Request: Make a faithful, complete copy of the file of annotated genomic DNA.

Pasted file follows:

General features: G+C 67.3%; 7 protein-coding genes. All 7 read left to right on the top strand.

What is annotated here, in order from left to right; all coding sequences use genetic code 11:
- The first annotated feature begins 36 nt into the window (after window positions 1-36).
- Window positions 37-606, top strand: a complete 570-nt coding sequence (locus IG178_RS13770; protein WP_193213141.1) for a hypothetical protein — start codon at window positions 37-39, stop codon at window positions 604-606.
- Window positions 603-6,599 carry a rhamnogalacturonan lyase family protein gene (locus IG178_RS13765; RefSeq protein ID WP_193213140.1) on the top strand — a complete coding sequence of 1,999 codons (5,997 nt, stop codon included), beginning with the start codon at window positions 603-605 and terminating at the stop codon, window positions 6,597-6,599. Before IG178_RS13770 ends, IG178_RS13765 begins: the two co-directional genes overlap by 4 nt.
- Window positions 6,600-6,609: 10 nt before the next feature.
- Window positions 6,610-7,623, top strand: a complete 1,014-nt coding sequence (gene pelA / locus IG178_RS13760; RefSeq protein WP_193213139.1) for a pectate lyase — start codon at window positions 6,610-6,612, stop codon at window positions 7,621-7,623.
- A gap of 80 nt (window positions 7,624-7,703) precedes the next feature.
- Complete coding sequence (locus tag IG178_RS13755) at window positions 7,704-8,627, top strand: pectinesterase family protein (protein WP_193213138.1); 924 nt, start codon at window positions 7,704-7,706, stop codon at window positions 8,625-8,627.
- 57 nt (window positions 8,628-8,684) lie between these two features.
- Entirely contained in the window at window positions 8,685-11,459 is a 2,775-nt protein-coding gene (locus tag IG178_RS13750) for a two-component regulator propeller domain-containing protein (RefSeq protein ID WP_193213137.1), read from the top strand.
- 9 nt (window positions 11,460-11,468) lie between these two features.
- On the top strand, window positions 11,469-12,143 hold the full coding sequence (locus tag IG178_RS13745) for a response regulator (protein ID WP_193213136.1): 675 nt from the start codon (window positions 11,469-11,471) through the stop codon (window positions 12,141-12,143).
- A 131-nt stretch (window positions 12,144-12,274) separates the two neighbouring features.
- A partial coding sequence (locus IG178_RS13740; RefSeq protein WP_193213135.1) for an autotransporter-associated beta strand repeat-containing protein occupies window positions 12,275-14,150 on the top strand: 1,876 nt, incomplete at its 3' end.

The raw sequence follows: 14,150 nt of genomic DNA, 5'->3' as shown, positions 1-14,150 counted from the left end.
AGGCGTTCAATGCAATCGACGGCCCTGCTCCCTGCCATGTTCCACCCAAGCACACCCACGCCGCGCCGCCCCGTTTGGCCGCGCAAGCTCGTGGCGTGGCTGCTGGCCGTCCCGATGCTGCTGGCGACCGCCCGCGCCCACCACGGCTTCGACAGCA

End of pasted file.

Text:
General features: G+C 67.3%; 7 protein-coding genes. All 7 read left to right on the top strand.

What is annotated here, in order from left to right; all coding sequences use genetic code 11:
- The first annotated feature begins 36 nt into the window (after window positions 1-36).
- Window positions 37-606, top strand: a complete 570-nt coding sequence (locus IG178_RS13770; protein WP_193213141.1) for a hypothetical protein — start codon at window positions 37-39, stop codon at window positions 604-606.
- Window positions 603-6,599 carry a rhamnogalacturonan lyase family protein gene (locus IG178_RS13765; RefSeq protein ID WP_193213140.1) on the top strand — a complete coding sequence of 1,999 codons (5,997 nt, stop codon included), beginning with the start codon at window positions 603-605 and terminating at the stop codon, window positions 6,597-6,599. Before IG178_RS13770 ends, IG178_RS13765 begins: the two co-directional genes overlap by 4 nt.
- Window positions 6,600-6,609: 10 nt before the next feature.
- Window positions 6,610-7,623, top strand: a complete 1,014-nt coding sequence (gene pelA / locus IG178_RS13760; RefSeq protein WP_193213139.1) for a pectate lyase — start codon at window positions 6,610-6,612, stop codon at window positions 7,621-7,623.
- A gap of 80 nt (window positions 7,624-7,703) precedes the next feature.
- Complete coding sequence (locus tag IG178_RS13755) at window positions 7,704-8,627, top strand: pectinesterase family protein (protein WP_193213138.1); 924 nt, start codon at window positions 7,704-7,706, stop codon at window positions 8,625-8,627.
- 57 nt (window positions 8,628-8,684) lie between these two features.
- Entirely contained in the window at window positions 8,685-11,459 is a 2,775-nt protein-coding gene (locus tag IG178_RS13750) for a two-component regulator propeller domain-containing protein (RefSeq protein ID WP_193213137.1), read from the top strand.
- 9 nt (window positions 11,460-11,468) lie between these two features.
- On the top strand, window positions 11,469-12,143 hold the full coding sequence (locus tag IG178_RS13745) for a response regulator (protein ID WP_193213136.1): 675 nt from the start codon (window positions 11,469-11,471) through the stop codon (window positions 12,141-12,143).
- A 131-nt stretch (window positions 12,144-12,274) separates the two neighbouring features.
- A partial coding sequence (locus IG178_RS13740; RefSeq protein WP_193213135.1) for an autotransporter-associated beta strand repeat-containing protein occupies window positions 12,275-14,150 on the top strand: 1,876 nt, incomplete at its 3' end.

The raw sequence follows: 14,150 nt of genomic DNA, 5'->3' as shown, positions 1-14,150 counted from the left end.
AGGCGTTCAATGCAATCGACGGCCCTGCTCCCTGCCATGTTCCACCCAAGCACACCCACGCCGCGCCGCCCCGTTTGGCCGCGCAAGCTCGTGGCGTGGCTGCTGGCCGTCCCGATGCTGCTGGCGACCGCCCGCGCCCACCACGGCTTCGACAGCA